Marlins Man takes his feud with Derek Jeter international

Blake SchusterYahoo Sports Contributor
Big League Stew

As if the saga of the Miami Marlins under Derek Jeter hasn’t been weird enough, now he has to deal with a disgruntled fan who is willing to go to extreme lengths to make the team owner look foolish.

Of course that supporter is Marlins Man — who’s had a bit of a falling out with his favorite team. Still, once a fan, always a fan. And Marlins Man won’t let the club he loves become any more of a mockery than it already is.

Marlins Man isn’t backing down from his feud with Derek Jeter. (Getty Images)
Marlins Man isn’t backing down from his feud with Derek Jeter. (Getty Images)
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Better known as attorney Laurence Leavy, Marlins Man appears to have taken issue with the recent argument by the Marlins that their team should be considered a corporate citizen of the British Virgin Islands to avoid going to court over a profit-sharing agreement with Miami-Dade County

So what’s a well-off lawyer with a decent amount of free time to do in this situation? If you’re Leavy, you fly down to the British Virgin Islands and try to prove that Jeter’s argument is as flimsy as the Marlins’ current roster.

In order to do so, Leavy and Miami radio host Andy Slater tracked down the supposed offices of Marlins Teamco, which Jeter helped form to purchase the franchise. Instead, he apparently found a post office box.

There’s a lot going on here, so let’s break it down again:

Marlins ownership is being sued by Miami-Dade County to fulfill a profit-sharing agreement that was signed back in 2009 when Jeffrey Loria owned the team. Jeter and the current ownership group are claiming that because one of the corporations that owns a minority stake in Marlins Teamco — the company formed to buy the team — is located in the British Virgin Islands, the team is technically based in the Caribbean and can’t be sued by the county.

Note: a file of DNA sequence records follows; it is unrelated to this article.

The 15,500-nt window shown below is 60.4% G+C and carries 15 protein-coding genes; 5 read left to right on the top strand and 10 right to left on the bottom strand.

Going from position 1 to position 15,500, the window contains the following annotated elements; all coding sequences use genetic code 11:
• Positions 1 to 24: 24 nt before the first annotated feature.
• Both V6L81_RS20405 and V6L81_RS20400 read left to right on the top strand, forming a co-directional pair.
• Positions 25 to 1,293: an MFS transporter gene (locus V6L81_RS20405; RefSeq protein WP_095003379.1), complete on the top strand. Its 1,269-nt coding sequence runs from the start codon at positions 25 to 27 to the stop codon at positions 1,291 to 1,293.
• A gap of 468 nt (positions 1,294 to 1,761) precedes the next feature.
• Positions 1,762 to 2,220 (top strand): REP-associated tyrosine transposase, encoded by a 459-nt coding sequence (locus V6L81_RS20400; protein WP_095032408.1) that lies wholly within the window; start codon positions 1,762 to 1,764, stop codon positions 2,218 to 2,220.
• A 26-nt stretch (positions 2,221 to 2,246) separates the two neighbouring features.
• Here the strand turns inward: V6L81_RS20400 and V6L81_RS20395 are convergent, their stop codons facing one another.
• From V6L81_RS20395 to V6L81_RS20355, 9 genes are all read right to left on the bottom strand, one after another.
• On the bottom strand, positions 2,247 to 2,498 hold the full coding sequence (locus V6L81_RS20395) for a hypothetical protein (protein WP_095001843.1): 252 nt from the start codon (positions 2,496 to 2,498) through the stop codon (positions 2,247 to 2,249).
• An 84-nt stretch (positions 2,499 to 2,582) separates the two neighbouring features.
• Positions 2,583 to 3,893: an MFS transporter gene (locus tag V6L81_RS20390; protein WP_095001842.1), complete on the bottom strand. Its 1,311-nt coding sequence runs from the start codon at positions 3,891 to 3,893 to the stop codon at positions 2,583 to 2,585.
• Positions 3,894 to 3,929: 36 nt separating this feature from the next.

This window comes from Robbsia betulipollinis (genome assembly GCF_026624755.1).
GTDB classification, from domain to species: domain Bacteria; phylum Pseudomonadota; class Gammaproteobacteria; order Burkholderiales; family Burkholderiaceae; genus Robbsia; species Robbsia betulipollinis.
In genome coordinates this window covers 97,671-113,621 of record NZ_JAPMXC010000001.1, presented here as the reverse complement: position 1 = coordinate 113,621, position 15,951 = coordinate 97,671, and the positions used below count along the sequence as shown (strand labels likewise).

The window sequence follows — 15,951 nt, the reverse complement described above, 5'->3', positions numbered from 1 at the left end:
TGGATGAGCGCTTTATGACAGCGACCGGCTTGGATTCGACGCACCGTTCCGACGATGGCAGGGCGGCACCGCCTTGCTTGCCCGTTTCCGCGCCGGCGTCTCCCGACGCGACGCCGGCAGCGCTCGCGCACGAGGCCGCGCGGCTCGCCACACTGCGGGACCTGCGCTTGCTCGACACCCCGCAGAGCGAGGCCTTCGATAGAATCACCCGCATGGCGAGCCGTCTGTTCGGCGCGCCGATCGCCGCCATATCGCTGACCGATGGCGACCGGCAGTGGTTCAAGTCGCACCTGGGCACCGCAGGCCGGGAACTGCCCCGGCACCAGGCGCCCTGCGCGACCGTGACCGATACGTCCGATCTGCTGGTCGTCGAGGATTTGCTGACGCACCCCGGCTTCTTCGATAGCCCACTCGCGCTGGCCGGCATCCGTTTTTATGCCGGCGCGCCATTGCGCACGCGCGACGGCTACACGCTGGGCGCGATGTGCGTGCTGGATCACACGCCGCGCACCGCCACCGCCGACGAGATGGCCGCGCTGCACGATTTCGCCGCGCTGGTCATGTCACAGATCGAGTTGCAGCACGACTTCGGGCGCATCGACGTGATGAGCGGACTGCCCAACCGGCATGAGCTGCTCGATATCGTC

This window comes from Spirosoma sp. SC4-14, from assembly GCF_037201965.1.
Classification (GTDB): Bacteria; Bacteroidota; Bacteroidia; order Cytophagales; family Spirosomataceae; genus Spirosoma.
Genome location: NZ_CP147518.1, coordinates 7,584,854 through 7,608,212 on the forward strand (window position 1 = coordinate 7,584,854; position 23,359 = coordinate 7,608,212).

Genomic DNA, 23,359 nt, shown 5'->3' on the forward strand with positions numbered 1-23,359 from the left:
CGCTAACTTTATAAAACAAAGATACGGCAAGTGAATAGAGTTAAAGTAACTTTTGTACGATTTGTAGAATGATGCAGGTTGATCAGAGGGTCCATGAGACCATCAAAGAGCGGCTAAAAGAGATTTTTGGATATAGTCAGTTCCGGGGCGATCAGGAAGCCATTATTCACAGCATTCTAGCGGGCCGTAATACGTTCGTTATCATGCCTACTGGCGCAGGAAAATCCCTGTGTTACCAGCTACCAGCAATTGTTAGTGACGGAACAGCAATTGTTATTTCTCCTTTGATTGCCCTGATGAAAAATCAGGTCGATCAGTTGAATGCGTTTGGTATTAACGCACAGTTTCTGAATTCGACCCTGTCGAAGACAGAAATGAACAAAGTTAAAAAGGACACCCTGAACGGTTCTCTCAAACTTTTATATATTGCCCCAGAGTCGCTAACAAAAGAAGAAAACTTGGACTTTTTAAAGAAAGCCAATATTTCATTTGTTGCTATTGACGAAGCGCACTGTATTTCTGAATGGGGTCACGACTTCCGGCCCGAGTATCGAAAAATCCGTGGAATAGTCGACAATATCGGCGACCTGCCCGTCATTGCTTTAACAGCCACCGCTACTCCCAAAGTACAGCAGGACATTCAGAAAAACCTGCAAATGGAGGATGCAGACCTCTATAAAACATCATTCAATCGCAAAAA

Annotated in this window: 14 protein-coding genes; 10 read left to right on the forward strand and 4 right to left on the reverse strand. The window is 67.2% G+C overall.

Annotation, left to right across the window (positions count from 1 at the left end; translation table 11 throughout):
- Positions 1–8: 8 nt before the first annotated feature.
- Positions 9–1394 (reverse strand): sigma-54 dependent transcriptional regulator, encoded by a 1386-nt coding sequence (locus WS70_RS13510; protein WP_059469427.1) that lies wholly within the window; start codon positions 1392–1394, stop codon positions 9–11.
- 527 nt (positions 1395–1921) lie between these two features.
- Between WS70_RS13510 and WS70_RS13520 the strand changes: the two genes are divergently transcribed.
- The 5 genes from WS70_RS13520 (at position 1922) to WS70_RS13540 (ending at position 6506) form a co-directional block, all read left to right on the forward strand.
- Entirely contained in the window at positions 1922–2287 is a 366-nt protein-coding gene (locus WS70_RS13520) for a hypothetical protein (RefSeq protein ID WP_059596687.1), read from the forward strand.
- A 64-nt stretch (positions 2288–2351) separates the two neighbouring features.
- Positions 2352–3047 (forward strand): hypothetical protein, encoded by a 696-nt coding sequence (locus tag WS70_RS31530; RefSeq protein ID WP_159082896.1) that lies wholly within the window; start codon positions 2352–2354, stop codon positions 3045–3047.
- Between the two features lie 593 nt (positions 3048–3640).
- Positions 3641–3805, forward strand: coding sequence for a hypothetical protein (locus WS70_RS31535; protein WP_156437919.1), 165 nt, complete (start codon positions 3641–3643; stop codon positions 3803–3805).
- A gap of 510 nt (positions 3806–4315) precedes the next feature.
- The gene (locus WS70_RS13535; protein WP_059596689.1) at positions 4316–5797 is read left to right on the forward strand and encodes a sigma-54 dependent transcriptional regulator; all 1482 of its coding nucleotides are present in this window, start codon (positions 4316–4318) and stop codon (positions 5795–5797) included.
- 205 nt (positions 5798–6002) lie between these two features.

So Leavy and Slater went down to the islands to find the Marlins’ true headquarters. According to the two sleuths, all they found was a post office in a small office building.

While it certainly looks like Leavy and Slater are on an international search for baseball’s equivalent of Pepe Silvia, if what they found in the Caribbean is indeed the basis of Jeter’s argument in Miami, their expedition may have consequences when it comes to the lawsuit back home.

Still, none of what he found discouraged Leavy from spreading Marlins love around the team’s alleged British Virgin Islands office.

If the Marlins weren’t the British Virgin Islands’ team before, they certainly are now.

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Blake Schuster is a writer for Big League Stew on Yahoo Sports. Have a tip? Email him at or follow him on Twitter!

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